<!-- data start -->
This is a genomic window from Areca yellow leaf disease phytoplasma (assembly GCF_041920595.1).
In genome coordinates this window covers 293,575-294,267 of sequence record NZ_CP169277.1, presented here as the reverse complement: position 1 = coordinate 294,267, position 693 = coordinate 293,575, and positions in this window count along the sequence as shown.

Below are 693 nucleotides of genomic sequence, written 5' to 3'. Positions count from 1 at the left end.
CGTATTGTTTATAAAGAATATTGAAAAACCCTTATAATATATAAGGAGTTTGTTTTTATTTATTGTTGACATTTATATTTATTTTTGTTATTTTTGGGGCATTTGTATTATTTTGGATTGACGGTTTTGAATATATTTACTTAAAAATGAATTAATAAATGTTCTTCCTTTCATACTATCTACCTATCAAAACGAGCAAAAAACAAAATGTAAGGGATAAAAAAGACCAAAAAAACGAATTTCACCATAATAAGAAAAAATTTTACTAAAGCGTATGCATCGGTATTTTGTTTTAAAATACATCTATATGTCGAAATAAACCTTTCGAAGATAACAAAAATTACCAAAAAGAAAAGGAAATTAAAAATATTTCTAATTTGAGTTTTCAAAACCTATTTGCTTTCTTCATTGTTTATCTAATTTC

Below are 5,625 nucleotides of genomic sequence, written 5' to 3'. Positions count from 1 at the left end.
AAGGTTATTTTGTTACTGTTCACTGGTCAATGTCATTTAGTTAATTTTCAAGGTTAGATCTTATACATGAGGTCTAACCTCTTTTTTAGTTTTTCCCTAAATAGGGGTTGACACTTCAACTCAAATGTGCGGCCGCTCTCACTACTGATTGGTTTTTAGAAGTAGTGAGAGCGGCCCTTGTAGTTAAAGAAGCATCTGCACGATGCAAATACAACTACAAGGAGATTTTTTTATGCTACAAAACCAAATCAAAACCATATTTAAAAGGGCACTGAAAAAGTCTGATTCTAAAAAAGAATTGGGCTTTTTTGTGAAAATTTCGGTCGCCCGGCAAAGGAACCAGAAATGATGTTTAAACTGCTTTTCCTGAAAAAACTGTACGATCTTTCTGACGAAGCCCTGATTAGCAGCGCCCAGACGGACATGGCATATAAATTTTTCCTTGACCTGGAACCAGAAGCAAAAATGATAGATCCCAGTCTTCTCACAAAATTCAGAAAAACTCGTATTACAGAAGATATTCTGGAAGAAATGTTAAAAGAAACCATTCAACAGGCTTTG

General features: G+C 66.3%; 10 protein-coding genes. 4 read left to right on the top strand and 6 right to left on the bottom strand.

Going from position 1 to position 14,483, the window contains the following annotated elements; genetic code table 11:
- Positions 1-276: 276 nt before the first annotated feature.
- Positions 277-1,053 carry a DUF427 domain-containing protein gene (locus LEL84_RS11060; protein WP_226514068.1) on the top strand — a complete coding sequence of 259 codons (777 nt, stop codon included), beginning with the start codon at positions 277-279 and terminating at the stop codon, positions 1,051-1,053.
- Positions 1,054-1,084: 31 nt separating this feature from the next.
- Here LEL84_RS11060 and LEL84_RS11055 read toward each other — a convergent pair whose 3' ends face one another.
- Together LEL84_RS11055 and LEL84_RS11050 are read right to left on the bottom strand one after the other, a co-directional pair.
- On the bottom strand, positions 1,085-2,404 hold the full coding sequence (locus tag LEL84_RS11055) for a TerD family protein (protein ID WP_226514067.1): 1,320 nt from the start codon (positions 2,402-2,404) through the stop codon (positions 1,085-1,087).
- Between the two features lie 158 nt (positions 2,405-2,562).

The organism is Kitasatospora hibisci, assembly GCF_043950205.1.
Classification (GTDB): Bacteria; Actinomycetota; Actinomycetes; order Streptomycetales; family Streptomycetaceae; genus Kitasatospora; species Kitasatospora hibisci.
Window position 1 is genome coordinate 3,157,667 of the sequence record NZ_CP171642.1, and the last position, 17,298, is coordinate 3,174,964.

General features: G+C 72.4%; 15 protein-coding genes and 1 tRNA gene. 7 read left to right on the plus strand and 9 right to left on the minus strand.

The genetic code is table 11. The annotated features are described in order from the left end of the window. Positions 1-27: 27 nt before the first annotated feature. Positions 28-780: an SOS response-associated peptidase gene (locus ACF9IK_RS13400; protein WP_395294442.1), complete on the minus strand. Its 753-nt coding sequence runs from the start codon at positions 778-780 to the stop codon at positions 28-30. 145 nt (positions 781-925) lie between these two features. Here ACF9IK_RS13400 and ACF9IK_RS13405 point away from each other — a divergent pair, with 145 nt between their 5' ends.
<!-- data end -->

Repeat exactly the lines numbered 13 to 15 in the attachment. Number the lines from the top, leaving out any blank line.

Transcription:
- Together LEL84_RS11055 and LEL84_RS11050 are read right to left on the bottom strand one after the other, a co-directional pair.
- On the bottom strand, positions 1,085-2,404 hold the full coding sequence (locus tag LEL84_RS11055) for a TerD family protein (protein ID WP_226514067.1): 1,320 nt from the start codon (positions 2,402-2,404) through the stop codon (positions 1,085-1,087).
- Between the two features lie 158 nt (positions 2,405-2,562).